Human Hormone Replacement Therapy is Affecting Pets – Doggie and Cat Pets Back in the Mood

Is your pet cat or dog in the mood more often? Consider this - human hormone replacement therapy is affecting pets! Thanks & link to Tara Parker-Pope's article, NY Times.

Pet Health Care Articles by Dr. Baum – Human Hormone Replacement Therapy Side Effects

Around the country, pets, including young puppies and kittens, are showing signs of going into heat even after they’ve been spayed or neutered, the New York Times reports. Veterinarians, including our own Dr. B, have been seeing numbers of patients appearing with pets who are hormonal when this is totally counter-intuitive — the pets have been spayed or neutered, and this behavior should not occur. Female pets show swollen genitals and heat-related behavior. Males lose their hair and develop “male breasts.”

On tracking the reason, it appears that as our population is aging, more women are using hormone replacement therapy (HRT) to avoid the horrendous physiological — and psychological — effects of menopause. At the same time, research has shown there is a danger to using these products. So, to minimize the chance of attracting the biggest threat — cancer — more women are being advised to use topical rather than oral forms of HRT.

While this may be helping ladies (and their families, who also suffer as they are victim to women’s attitude swings and outbursts if post-menopausal symptoms go untreated), HRT is also posing a danger to pets. If a dog or cat (or other pet) licks the area where the HRT substance has been applied, they ingest the hormone themselves. This turns their own little bodies on, and they then exhibit the behavior associated with being in heat, etc.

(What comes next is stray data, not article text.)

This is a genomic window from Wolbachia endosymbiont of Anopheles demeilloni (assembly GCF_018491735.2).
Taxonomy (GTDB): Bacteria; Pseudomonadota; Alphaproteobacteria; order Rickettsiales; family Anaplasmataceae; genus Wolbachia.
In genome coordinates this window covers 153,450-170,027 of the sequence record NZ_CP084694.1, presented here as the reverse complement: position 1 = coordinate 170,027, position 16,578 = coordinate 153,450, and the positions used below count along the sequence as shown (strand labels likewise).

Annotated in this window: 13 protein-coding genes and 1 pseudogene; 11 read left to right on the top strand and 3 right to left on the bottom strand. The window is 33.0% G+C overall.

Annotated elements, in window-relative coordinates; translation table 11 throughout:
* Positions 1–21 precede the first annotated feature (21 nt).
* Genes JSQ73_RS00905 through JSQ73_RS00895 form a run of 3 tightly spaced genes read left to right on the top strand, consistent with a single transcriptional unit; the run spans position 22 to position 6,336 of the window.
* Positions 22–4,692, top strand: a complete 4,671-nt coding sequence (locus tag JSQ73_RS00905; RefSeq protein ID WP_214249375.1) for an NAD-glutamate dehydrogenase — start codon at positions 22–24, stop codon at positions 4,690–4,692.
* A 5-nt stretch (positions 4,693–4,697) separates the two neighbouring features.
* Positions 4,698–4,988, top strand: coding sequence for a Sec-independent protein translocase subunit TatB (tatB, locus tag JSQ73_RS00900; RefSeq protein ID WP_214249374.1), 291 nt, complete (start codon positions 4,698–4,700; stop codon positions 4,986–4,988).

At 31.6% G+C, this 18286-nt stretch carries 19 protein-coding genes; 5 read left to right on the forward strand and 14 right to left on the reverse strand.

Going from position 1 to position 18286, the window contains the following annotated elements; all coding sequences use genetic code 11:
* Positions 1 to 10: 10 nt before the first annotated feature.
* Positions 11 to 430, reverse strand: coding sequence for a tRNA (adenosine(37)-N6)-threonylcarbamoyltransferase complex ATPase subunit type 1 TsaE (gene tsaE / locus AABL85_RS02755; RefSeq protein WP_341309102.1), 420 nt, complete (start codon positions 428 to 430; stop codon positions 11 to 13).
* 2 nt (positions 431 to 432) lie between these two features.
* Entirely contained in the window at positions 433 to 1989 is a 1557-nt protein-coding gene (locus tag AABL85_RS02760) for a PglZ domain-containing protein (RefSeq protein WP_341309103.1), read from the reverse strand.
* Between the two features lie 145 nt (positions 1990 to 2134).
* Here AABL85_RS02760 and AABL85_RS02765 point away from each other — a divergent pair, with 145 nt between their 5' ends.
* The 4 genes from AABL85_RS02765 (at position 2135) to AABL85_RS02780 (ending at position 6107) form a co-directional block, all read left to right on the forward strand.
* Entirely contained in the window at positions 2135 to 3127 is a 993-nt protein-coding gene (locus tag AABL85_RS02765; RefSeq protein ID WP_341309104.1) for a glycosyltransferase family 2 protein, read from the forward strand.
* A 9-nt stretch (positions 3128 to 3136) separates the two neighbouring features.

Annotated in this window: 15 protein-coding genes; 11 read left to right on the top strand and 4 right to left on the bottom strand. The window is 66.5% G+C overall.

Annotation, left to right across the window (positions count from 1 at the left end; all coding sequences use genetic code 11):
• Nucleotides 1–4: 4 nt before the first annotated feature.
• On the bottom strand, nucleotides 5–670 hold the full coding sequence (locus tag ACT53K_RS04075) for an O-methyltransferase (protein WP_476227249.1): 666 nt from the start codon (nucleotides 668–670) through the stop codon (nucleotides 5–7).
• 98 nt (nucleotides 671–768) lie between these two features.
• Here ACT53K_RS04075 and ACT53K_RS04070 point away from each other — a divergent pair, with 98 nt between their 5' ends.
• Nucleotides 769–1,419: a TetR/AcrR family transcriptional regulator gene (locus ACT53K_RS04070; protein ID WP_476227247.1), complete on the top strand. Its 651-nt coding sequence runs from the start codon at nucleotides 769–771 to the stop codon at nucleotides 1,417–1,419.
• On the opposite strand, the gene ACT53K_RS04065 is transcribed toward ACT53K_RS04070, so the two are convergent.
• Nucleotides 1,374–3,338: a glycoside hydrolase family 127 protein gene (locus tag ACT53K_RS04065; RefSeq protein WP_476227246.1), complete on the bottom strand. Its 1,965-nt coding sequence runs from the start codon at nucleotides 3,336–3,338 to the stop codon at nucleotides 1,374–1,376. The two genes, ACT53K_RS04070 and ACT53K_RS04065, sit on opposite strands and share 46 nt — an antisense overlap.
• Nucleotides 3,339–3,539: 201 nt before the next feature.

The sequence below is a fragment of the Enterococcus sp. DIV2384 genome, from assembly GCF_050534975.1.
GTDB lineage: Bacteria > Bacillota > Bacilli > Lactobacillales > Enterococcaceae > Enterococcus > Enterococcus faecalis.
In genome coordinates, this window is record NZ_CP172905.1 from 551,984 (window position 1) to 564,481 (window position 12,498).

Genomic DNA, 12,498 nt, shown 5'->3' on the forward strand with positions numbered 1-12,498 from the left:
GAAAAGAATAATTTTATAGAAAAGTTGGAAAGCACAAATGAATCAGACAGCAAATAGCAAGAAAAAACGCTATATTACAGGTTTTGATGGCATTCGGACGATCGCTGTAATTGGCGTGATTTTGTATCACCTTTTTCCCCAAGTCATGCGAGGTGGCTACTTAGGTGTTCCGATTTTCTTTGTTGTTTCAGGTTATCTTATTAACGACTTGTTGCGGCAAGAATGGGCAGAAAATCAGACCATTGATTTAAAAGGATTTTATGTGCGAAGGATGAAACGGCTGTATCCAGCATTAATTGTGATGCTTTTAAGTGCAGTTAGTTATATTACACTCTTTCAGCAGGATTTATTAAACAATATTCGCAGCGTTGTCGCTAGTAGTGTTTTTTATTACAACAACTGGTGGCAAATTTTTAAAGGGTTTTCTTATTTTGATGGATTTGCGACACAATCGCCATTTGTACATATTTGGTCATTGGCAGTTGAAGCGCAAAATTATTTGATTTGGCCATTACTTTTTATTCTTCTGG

So, if you or someone you know is using such medications, the idea is not to tell them (or yourself) to quit. It’s simply to be sure that you cover the area to which you’ve applied the cream or spray, or otherwise make sure your pets cannot lick you on these spots. Though we do not have direct evidence of how the sprays such as Evamist (estrogen spray) work in animals, other than the same licking of the surface on the human body problem, we do think that it would be smart to be sure pets are not in the room when you spray, and for some time afterward, just to be sure they don’t have a chance to inhale any of the material that might be lingering in the air.

Our thanks to Tara Parker-Pope, the author of the article in the NY Times, for uncovering this issue, and to the paper for including the report. For the full article, with other negative side effects linked to these medications, click on the link:


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